When Ariane falls asleep—there is no polite way to put this—Simon humps her. The humping (or kissing, groping, etc.) that accompanies falling asleep seems to be the only way these two can experience pleasure, and also the only way Simon knows to wake Ariane up. It isn’t the humping action (which takes place through Ariane’s thin white nightgown) that wakes her; she is roused to consciousness by her own pleasure. This act is so ritualized that it must be anticipated and does not seem unwelcome to her. What the writer Jacqueline Rose has said about sleep, that it “cannot be willed” and “we never know what will happen—or where exactly we are going—when we go to sleep,” seems true of everyone in the world except Ariane. For Ariane, sleep is a royal road not to the unconscious but to a set of prescribed, semiconscious activities. Simon is a man possessed, but because Ariane is asleep, she both is easy to possess and can never be entirely possessed; she is there and not there at the same time.
To sexualize sleep in this way makes visible and meaningful the intense and exquisite pleasure of rest, of doing nothing, of total passivity. Simon summons Ariane by phone when he wants to sleep-hump her and dismisses her when it’s time for sleep-sleep. She must be glad not to sleep-sleep in his room. His bedspread is a putrid shade of yellow. It matches the hideous padded headboard and folding screen. The textures of the room are repellent; the whole thing reeks of a furniture display at a museum. No wonder they do not completely undress; no wonder Simon, near the end of the film, chooses to sleep all night in an armchair while wearing his coat. The bedspread looks slippery, like you would get pushed off the edge and attacked by ruffles.
“Work well,” Ariane says into Simon’s room on her way out the door to her singing lesson. He flips to a blank page in his notebook, picks up his fountain pen, and stares into the middle distance with an improbably sad expression. Then he puts the pen down and leaves the apartment to follow her, as if he had hired himself as a private dick. (The trials of the self-employed—you’re never off the clock.)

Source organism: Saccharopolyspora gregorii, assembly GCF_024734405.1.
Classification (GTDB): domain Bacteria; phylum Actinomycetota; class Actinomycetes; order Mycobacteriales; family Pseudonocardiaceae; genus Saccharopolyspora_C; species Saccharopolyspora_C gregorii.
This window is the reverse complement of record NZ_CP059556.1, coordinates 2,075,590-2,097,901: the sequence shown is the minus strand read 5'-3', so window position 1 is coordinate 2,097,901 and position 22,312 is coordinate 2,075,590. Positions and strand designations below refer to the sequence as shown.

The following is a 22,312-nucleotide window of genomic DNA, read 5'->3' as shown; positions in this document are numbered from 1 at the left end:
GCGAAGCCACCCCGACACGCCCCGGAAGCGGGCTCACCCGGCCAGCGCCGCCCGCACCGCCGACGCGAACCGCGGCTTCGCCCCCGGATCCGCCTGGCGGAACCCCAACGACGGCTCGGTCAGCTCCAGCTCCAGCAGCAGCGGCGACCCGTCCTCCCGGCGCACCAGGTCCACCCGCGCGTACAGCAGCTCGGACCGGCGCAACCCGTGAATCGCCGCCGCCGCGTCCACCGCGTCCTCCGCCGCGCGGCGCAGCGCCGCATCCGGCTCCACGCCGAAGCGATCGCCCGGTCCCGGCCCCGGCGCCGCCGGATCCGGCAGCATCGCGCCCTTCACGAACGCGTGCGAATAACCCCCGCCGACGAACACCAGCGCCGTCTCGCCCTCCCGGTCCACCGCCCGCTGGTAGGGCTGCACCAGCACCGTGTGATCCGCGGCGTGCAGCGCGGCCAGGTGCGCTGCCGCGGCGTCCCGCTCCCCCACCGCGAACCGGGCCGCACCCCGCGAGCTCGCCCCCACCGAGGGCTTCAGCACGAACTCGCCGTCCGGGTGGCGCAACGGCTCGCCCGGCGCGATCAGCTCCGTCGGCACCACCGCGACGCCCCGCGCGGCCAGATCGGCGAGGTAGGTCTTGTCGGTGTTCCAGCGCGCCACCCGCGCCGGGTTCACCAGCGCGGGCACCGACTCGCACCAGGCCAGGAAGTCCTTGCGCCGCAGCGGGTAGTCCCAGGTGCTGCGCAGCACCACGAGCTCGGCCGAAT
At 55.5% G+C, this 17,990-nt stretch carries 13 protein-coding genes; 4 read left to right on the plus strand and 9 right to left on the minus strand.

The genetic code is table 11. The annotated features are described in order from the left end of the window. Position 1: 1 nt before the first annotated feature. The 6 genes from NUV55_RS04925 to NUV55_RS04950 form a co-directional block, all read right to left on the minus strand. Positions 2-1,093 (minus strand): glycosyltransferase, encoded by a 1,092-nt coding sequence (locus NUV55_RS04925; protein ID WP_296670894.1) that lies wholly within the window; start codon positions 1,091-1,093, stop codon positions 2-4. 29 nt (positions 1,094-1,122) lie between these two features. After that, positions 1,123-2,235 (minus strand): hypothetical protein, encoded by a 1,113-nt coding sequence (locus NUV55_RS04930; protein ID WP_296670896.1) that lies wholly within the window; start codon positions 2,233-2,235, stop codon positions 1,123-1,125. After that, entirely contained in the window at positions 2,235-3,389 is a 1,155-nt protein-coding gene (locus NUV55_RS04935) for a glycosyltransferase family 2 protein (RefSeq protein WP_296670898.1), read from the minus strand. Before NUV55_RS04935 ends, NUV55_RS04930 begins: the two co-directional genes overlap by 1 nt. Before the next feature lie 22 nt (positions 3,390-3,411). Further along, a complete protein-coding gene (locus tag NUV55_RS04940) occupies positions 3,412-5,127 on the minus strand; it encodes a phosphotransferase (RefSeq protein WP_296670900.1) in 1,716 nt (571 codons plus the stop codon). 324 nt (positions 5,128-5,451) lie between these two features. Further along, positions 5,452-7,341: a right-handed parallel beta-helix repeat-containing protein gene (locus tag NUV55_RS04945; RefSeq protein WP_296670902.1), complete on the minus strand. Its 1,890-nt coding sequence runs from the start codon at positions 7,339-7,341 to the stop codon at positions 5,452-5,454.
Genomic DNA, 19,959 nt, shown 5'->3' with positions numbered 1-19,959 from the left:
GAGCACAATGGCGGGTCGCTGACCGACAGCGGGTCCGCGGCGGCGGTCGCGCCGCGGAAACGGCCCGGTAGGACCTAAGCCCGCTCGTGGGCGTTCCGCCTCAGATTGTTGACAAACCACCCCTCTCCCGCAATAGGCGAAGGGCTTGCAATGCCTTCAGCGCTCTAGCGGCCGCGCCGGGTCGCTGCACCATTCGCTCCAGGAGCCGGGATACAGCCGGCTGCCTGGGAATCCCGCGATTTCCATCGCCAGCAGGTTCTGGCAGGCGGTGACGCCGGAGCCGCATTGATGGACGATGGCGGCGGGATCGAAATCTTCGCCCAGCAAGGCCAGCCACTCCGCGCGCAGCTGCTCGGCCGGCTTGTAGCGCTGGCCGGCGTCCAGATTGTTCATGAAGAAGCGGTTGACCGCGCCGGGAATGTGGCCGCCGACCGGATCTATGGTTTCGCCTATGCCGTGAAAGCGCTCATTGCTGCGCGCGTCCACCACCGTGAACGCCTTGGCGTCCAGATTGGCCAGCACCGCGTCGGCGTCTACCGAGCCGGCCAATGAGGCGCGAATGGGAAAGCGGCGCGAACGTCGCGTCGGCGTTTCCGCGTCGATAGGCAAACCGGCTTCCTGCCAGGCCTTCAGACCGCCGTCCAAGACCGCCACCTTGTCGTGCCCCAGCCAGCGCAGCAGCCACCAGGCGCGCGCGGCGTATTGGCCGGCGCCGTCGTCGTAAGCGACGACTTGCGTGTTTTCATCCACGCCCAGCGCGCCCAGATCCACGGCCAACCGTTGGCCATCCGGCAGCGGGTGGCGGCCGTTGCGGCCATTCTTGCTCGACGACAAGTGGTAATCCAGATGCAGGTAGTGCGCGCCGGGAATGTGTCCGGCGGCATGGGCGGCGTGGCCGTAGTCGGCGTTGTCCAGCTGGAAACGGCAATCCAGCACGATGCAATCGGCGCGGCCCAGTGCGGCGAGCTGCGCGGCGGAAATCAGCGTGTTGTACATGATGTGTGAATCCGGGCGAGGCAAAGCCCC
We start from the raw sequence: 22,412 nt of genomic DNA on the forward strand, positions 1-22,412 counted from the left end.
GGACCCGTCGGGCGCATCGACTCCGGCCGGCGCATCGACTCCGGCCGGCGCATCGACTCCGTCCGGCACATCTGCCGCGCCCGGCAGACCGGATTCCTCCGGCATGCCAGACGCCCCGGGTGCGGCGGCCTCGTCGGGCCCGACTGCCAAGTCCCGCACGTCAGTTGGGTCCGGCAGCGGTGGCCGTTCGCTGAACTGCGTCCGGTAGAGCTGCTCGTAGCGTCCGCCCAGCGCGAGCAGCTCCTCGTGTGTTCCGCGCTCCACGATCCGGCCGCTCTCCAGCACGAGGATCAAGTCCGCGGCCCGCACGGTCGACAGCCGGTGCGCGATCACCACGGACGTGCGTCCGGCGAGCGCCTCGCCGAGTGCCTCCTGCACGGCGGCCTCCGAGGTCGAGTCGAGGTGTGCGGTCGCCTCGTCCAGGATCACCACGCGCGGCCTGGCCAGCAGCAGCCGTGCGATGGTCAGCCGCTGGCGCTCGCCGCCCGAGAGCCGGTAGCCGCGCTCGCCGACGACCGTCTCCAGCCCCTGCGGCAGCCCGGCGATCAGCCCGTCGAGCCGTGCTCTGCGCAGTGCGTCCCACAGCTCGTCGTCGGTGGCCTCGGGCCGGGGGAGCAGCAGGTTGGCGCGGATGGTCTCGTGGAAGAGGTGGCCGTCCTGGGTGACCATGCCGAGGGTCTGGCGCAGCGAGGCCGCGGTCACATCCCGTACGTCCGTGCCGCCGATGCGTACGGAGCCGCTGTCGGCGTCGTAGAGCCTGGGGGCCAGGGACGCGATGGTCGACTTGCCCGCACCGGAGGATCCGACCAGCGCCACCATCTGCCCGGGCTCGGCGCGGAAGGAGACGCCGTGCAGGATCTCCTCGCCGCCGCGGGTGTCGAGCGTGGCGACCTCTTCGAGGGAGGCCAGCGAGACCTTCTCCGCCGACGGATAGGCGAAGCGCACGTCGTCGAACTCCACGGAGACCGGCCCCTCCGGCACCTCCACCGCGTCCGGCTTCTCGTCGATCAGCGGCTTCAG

Simon is obsessed with what Ariane does all day. The question ought to be what he does. Where he goes. Who he is with. There are indications that Simon is too sick to go out, except sometimes he does; his relationship to his health is as inconsistent as Ariane’s relationship to the truth. The fact that he is sometimes well enough to leave the house does not prove that at other times he is not, but when he walks through the woods without sneezing, or when he disrobes to reveal a vigorous and muscular body and swims with powerful strokes into the cold, dark ocean, one no longer feels that “sickly” exactly describes his condition.
I do not wish to suggest that Simon ought to provide an account of his activities. No writer can account for their days. When writing has occurred one can never say exactly how it happened; it seems to require some amount of disappearing from the experience itself; writing gets done in the absence of the writer. This is why it is so silly when films show writers writing; when it’s happening, there is nothing to see. Akerman’s shot of Simon waking in bed, surrounded by his notebooks, shielding his eyes, groggy in the cruel midmorning sun, gives us important information about where he likes to write (in bed) and how late he likes to sleep (very), but it cannot tell us anything about what is on the page. When he opens his eyes Ariane is already awake down the hall. We hear her singing, like a bird.
In the essay “The Child as Writer,” Lydia Davis, who translated Swann’s Way in 2003, notes that the reader of Proust knows something that neither character nor author knows, which is that Marcel will grow up to be the famous writer of the novel she is reading. Proust was aware of a little more than his character—he knew that he was actually writing the book that Marcel only dreams of or defers writing—but he could not have known how successful he would be, how transformed his very name, referring beyond the person, signifying literary greatness itself.
Marcel, for the reader of the novel, may be a spoiled, petulant, rich young man who does things like summon a dairymaid to his room under the false pretense of delivering a letter that hasn’t been written; he may ruminate on the need for a constant stream of new girlfriends to spark his interest and insist that his current girlfriend not attend parties where she might run into her lesbian friends; but he is still, or will one day be, the author of In Search of Lost Time. His actions and thoughts are, if not the actions and thoughts of a great artist, at least part of the story of the formation of a great artist, the backstory of great art. We read knowing that plot is preamble, that all this time will be regained, that he will put aside his partygoing and take to his bed—the place he most liked to work.